image Chances are, if a company has invested in a collaboration or relationship management solution without an experienced solution partner offering ongoing coaching, support and training, its internal IT support staff is feeling the sentiments of one or more of the following statements: “I have 7 other jobs”, “Management thinks it’s just another application, like Outlook”, “It’s not an IT job, it’s a strategic role, but nobody gets that”, “User adoption is low, and I don’t have the authority or manpower to effectively drive higher adoption”, “I’d rather do anything than try to learn this”, “I don’t spend enough time on this to ever be very good at it”.

And they would be right! For example, it takes certification in as many as four (yes FOUR or more) exams, to become a proficient resource capable of architecture, implementation and support of platforms such as Salesforce, Microsoft Dynamics CRM or SharePoint. Not to mention, countless hours of on the job experience, to really excel at the role. Companies often think that they can just send their IT folks to some training. But is that realistic or worth the investment? How much of the training is really retained by someone who goes to a class or conference but whose day-to-day work is comprised of only 10% of the subject matter he/she was trained on? And how much does it cost not only in training enrollment fees but in opportunity costs related to other work that resource could be doing? Not to mention the fact that these solutions are updated at least twice per year, so how does an IT resource keep up with the ever changing solution? The simple answer is that he/she doesn’t.


image So what does a company do when faced with the situation outlined above? A firm that knows it’s not practical to keep support in house, but dreads the thought of sourcing this externally to end up losing money on a support plan it doesn’t use? Consider for just a moment, the prospect of a support engagement that goes beyond the typical break fix model companies are accustomed to being pitched, and ultimately signing because they have no other viable options. What if support really meant having the following experts available as needed: Business Analysts, Sales Managers, Marketing Analysts, Solution Architects, Developers, Executive Coaches, Training Facilitators and Front Line Power Users. And what if those expert roles were well versed in the systems, processes and people within the organization it was supporting, not just a tier one or tier two voice on the end of the line, tens of thousands of miles away? Sounds like support nirvana right? It’s possible and organizations shouldn’t settle for anything less.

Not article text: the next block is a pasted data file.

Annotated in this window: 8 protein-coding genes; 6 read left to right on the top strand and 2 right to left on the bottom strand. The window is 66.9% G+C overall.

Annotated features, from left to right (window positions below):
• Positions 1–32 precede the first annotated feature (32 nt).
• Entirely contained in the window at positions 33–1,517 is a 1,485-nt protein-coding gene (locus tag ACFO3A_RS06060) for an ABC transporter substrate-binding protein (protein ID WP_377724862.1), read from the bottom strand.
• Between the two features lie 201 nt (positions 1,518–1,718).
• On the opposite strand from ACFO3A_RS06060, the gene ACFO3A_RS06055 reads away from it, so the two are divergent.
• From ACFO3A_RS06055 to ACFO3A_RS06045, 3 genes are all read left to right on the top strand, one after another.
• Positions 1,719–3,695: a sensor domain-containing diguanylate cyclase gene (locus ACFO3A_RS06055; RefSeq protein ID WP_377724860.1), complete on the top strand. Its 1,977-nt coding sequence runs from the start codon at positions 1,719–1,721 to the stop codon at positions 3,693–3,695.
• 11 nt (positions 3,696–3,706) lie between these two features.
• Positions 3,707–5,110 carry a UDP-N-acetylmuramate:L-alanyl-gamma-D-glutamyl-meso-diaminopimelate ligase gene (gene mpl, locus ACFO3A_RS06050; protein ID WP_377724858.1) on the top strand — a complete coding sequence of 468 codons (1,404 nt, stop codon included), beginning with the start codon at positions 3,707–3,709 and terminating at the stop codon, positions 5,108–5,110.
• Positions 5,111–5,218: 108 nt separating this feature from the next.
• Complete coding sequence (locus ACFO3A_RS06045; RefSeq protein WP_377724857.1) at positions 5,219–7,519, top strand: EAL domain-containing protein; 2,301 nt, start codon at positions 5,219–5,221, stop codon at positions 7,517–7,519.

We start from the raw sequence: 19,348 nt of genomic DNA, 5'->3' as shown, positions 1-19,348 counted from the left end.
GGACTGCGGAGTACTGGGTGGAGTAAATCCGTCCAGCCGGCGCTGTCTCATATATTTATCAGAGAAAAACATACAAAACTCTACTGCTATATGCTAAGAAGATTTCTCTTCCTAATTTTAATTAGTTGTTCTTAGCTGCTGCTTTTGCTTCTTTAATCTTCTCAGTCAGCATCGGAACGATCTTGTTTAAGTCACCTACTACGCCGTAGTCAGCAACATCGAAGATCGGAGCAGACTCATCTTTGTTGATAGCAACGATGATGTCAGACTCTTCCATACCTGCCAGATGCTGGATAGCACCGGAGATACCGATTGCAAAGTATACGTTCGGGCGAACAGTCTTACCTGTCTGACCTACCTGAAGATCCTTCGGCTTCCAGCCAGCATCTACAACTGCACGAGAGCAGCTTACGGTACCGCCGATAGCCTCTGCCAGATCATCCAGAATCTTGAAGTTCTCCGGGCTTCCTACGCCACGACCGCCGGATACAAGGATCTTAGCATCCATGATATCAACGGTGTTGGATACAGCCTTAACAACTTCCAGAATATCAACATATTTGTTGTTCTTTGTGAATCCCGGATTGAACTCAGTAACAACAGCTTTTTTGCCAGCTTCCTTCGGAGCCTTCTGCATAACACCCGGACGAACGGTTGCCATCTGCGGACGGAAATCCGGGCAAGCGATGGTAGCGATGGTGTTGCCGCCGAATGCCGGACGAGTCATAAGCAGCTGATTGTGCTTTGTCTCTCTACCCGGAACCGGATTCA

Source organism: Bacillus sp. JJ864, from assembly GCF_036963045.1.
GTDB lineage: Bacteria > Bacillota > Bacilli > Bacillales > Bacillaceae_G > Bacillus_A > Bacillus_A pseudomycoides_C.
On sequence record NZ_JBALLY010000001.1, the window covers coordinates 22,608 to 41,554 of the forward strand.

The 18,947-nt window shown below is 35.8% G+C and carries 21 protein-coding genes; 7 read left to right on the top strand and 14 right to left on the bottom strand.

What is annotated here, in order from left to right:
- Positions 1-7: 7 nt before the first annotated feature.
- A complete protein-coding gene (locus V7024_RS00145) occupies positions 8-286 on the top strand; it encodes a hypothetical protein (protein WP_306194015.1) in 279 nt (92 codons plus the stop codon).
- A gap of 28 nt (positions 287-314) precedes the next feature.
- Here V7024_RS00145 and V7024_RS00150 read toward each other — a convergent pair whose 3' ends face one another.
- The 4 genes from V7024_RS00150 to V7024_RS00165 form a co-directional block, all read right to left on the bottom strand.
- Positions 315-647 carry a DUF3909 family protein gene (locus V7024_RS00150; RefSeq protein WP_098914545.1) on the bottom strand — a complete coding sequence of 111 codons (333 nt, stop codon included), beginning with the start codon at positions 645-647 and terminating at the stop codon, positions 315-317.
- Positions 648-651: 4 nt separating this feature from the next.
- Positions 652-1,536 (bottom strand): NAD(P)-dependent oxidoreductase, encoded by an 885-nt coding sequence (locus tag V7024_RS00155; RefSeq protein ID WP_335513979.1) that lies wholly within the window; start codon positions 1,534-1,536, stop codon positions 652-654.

A maximized support investment should offer that quick break fix rescue that is needed, but it should also offer so much more. First and foremost, the partner team should be able to wear the multitude of hats mentioned in the roles above and ultimately feel like an extension of the client’s team. It should offer both technical AND business expertise. It should be engaged in technical troubleshooting but more importantly in consulting, proactive planning, training and coaching. This team should be knowledgeable on the latest greatest releases to the given solution, as well as be able to offer up and execute upon enhancements. Oh and let’s not forget this team should be open to delivering these services remotely or ONSITE, shoulder to shoulder with the client team, when applicable.


A true solution partner will also counsel the business users and participate in the solution Steering or Leadership Committee. What’s that? Organizations that don’t have an active leadership committee to govern the solution are likely seeing poor user adoption and ultimately a less than desirable return on investment from the implementation. Check out this blog about building a SharePoint leadership team for more details around this concept. This school of thought employs the idea that support isn’t just reactionary but proactive.

To that degree, a support partner should be providing insight into best practices and how to best adhere to them without deploying too much red tape within an organization. Additionally, semi-annual or annual system health checks should be conducted. Those health checks shouldn’t be limited to identifying items that need maintenance, but should also take a comprehensive look at: security, backup structure, version upgrades, and last but definitely not least - user adoption metrics. Those metrics will provide insight for the Leadership Committee into not only adoption, but employee engagement. In other words, how effectively is the system being used day-to-day in business processes, running meetings, making decisions and planning for continued improvement and success?

If after pondering the concepts outlined above, you’re interested in a plan that meets more than just your emergency needs, consider taking a moment to answer the questions in one of these self assessments. For more information about this blog or C5 Insight’s Sherpa Consulting Plan, please contact us here!